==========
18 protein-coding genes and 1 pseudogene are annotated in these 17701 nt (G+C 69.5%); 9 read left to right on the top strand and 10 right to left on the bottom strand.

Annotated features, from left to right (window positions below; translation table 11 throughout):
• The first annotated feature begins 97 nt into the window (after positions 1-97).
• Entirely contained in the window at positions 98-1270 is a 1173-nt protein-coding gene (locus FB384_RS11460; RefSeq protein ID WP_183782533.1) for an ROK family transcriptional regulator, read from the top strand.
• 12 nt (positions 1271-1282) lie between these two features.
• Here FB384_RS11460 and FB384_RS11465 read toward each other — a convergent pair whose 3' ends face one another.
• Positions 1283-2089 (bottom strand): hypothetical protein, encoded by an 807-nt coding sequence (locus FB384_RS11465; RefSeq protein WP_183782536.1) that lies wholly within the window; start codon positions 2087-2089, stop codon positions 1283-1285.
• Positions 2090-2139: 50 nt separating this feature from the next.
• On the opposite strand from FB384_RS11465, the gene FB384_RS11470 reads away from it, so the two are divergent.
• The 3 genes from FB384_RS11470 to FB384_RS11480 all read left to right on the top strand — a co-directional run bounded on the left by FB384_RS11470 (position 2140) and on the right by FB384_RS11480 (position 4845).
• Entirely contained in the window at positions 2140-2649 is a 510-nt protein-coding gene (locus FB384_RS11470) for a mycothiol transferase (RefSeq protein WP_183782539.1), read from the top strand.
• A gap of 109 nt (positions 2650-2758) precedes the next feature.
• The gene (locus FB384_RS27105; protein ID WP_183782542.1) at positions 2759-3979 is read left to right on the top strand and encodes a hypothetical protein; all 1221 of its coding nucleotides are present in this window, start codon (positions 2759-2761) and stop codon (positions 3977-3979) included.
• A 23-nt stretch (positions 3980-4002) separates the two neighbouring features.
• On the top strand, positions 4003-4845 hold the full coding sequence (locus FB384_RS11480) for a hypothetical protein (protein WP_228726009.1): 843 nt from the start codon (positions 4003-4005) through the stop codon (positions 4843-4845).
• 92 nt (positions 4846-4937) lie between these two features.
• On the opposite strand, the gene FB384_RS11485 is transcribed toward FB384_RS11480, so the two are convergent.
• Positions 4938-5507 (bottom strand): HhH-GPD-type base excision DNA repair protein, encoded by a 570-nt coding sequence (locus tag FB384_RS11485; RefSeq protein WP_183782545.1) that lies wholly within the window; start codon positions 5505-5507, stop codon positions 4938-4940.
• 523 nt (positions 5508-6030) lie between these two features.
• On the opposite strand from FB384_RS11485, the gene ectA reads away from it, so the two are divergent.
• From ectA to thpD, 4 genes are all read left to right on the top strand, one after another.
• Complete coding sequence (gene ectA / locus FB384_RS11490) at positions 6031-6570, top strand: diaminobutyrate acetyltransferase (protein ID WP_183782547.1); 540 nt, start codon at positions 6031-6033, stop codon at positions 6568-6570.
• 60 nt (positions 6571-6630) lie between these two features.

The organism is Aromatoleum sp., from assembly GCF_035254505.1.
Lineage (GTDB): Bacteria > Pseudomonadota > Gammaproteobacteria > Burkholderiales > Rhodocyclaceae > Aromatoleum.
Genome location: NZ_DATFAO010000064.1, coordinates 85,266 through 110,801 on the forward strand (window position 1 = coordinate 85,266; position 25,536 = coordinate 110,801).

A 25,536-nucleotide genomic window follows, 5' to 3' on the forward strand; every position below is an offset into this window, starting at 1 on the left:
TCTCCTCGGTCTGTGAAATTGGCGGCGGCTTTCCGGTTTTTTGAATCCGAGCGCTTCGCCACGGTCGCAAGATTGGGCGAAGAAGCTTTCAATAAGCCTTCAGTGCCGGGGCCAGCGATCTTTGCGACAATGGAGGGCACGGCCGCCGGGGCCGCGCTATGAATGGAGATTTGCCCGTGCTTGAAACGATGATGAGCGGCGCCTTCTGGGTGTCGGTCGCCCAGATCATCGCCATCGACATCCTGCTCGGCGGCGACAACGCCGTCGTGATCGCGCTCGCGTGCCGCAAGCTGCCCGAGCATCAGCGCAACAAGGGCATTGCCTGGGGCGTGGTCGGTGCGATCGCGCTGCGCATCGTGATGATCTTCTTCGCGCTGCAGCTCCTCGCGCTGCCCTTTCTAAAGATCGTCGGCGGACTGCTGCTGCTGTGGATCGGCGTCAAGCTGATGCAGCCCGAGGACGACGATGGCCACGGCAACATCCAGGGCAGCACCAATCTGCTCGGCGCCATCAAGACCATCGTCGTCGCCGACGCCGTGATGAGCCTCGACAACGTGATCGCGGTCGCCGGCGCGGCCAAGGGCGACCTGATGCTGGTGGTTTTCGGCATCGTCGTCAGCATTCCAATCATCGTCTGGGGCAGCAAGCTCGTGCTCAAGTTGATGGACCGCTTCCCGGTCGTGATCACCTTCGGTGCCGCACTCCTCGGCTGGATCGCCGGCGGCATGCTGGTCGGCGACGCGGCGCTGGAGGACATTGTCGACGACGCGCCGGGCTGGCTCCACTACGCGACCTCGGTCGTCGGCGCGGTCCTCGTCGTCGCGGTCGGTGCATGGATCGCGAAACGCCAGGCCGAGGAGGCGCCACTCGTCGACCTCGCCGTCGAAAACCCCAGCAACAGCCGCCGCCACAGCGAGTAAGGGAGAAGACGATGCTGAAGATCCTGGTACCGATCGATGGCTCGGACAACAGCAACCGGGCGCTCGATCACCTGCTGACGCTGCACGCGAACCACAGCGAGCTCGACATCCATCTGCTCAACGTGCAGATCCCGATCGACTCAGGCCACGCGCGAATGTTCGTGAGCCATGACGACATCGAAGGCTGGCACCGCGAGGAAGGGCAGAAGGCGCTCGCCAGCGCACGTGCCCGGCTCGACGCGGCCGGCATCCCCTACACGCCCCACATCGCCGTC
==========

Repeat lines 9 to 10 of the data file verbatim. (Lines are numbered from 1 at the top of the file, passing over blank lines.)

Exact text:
• On the opposite strand from FB384_RS11465, the gene FB384_RS11470 reads away from it, so the two are divergent.
• The 3 genes from FB384_RS11470 to FB384_RS11480 all read left to right on the top strand — a co-directional run bounded on the left by FB384_RS11470 (position 2140) and on the right by FB384_RS11480 (position 4845).